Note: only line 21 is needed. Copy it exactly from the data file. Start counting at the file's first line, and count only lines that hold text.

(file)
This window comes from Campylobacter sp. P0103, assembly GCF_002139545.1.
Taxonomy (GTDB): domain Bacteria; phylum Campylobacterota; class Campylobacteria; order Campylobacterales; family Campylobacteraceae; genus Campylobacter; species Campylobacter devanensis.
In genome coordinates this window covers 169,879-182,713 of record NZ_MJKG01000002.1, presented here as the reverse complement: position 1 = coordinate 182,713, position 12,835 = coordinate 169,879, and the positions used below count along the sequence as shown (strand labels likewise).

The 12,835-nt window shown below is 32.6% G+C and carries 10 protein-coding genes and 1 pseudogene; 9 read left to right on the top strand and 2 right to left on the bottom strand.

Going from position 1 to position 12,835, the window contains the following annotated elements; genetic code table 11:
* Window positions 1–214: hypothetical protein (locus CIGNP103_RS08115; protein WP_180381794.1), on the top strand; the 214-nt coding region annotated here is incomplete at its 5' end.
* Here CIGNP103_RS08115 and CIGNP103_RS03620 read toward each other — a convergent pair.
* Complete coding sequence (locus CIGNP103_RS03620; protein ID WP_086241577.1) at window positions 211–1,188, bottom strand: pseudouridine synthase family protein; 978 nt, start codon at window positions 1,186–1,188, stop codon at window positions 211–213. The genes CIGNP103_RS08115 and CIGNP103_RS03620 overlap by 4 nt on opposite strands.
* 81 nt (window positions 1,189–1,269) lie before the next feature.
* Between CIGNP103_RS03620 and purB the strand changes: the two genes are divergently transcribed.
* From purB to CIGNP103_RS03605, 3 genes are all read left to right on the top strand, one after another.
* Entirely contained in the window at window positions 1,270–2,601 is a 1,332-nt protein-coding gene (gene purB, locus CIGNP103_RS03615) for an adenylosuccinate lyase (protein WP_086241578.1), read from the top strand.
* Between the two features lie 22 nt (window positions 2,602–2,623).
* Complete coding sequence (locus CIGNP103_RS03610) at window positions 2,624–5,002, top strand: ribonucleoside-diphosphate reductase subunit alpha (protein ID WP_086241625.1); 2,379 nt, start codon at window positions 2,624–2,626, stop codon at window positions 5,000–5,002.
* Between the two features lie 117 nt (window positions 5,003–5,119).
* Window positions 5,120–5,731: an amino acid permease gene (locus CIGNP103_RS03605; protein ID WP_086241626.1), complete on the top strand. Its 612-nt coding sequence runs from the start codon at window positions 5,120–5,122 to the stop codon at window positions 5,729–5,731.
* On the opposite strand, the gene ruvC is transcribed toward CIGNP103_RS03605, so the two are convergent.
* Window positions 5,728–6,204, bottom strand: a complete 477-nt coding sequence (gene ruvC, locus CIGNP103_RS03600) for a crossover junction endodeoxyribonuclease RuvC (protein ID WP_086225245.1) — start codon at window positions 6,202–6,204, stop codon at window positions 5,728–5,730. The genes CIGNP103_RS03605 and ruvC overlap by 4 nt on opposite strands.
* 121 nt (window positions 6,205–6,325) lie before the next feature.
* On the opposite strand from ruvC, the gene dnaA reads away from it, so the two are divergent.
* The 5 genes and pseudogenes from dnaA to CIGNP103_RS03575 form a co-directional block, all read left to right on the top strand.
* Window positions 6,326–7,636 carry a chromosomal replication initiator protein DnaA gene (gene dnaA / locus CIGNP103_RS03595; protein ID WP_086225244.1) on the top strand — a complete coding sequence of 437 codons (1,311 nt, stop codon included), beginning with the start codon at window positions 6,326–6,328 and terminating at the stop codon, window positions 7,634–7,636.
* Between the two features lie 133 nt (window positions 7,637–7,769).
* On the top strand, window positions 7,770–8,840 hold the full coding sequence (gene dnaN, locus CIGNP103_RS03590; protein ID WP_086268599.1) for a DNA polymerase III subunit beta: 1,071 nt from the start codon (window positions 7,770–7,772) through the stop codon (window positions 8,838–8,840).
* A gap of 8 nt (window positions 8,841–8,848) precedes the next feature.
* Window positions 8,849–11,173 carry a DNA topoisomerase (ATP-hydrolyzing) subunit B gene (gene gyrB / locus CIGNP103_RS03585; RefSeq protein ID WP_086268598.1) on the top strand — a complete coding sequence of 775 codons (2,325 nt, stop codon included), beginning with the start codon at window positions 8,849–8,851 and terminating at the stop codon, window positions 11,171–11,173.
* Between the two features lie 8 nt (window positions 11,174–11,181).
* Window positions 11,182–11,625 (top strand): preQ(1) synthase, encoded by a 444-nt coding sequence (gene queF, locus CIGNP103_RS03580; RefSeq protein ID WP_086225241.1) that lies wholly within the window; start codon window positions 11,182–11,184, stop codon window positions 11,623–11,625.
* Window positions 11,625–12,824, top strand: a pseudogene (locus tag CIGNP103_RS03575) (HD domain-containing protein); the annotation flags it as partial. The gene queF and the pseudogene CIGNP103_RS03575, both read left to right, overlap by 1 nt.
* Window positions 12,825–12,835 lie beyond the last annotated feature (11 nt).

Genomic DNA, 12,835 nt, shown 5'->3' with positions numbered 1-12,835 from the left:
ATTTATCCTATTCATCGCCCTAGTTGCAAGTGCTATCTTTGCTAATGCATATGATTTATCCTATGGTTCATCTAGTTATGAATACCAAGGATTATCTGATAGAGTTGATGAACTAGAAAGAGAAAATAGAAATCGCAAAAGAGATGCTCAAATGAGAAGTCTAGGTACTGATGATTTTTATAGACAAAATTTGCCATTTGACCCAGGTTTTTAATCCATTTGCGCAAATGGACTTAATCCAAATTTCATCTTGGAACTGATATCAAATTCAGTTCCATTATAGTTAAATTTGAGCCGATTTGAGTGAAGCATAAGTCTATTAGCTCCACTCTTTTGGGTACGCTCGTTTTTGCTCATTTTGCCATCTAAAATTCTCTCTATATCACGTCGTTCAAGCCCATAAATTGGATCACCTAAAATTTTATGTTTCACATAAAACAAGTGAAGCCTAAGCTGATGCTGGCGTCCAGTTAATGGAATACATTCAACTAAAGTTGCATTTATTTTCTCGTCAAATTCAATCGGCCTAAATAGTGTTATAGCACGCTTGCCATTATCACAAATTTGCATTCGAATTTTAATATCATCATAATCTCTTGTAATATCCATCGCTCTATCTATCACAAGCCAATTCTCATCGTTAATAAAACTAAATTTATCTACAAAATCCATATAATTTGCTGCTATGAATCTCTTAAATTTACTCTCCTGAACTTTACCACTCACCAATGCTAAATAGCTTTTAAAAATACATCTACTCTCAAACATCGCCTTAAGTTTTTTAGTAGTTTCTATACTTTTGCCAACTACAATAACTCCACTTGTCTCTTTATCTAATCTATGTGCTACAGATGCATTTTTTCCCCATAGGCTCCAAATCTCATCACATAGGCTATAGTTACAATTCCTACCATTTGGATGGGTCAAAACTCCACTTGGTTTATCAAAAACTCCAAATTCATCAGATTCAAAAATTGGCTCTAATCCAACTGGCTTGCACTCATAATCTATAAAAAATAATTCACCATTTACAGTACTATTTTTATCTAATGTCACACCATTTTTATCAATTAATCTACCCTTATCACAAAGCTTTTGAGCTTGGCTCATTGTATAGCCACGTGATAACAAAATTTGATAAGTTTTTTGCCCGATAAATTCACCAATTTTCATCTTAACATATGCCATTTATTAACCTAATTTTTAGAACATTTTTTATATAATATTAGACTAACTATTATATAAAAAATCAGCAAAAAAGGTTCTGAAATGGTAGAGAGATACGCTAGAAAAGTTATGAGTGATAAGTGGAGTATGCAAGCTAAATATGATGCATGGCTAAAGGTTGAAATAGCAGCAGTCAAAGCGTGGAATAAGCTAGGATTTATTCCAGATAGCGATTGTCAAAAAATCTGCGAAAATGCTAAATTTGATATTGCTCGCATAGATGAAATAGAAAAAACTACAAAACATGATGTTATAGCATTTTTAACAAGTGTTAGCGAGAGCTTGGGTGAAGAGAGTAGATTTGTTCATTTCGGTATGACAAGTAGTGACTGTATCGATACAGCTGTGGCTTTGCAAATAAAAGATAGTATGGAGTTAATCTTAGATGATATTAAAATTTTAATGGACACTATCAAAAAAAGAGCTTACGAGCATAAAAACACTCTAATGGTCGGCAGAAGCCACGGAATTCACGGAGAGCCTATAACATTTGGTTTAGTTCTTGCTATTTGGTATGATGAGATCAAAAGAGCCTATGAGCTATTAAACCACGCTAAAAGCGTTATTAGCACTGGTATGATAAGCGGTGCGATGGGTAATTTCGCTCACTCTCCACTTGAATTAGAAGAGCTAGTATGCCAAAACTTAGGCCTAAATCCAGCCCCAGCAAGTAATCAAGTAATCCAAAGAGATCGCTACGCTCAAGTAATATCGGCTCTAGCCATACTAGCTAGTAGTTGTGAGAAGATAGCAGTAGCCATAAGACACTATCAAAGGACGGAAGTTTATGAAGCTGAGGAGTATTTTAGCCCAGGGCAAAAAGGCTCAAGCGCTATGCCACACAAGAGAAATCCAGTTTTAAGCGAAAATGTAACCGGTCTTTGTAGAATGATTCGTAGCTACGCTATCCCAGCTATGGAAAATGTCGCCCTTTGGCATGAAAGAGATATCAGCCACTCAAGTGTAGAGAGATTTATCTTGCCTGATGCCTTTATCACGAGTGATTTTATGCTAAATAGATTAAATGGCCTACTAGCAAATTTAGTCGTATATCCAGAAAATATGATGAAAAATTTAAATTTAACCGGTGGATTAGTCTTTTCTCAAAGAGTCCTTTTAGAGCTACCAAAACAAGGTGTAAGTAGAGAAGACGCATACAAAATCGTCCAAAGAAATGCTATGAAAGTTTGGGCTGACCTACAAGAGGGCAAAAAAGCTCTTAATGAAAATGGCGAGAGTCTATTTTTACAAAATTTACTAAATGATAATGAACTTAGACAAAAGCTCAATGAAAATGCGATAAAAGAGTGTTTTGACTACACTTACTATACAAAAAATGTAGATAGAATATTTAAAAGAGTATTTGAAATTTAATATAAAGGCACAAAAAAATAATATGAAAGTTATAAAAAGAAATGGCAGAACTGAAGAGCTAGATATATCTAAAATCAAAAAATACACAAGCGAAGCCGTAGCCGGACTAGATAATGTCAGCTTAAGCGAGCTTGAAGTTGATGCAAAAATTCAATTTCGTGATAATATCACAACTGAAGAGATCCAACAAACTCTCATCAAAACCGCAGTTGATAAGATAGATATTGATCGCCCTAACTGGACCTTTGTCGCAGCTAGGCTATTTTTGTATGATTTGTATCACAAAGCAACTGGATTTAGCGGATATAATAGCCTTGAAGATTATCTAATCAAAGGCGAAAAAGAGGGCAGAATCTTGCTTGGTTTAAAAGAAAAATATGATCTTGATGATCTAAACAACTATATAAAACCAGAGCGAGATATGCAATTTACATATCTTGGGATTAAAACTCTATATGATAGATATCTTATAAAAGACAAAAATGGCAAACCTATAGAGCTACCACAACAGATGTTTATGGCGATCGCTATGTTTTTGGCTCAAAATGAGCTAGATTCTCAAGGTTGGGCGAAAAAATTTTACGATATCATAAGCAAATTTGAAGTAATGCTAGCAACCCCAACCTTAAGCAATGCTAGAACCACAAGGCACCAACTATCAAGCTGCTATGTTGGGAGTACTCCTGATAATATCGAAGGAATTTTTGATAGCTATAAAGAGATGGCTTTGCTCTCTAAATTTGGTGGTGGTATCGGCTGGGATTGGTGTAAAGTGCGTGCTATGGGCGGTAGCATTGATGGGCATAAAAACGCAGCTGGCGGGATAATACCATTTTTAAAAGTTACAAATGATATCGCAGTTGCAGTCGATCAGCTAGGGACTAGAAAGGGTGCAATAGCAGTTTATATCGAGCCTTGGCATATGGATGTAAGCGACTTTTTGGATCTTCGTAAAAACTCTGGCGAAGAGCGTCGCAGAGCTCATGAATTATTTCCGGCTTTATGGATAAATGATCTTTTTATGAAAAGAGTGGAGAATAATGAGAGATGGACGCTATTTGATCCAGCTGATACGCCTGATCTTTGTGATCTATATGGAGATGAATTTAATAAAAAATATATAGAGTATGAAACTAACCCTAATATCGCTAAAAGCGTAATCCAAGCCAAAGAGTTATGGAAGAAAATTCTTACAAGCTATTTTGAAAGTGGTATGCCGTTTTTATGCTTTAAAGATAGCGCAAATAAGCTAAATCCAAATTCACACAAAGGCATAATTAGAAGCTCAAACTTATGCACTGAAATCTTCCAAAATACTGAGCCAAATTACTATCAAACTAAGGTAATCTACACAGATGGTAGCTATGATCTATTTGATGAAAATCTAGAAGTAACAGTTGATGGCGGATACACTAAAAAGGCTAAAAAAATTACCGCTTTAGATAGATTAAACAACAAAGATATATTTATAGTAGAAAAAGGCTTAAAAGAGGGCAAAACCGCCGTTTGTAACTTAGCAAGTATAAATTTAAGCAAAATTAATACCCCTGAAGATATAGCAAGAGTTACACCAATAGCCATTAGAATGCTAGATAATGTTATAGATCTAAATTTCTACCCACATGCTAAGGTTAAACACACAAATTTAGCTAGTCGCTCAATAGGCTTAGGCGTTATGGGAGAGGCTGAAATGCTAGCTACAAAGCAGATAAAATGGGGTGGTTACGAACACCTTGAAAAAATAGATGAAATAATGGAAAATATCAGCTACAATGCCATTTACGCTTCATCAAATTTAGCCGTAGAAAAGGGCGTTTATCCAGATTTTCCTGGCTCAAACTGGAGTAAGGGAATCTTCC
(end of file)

* The 5 genes and pseudogenes from dnaA to CIGNP103_RS03575 form a co-directional block, all read left to right on the top strand.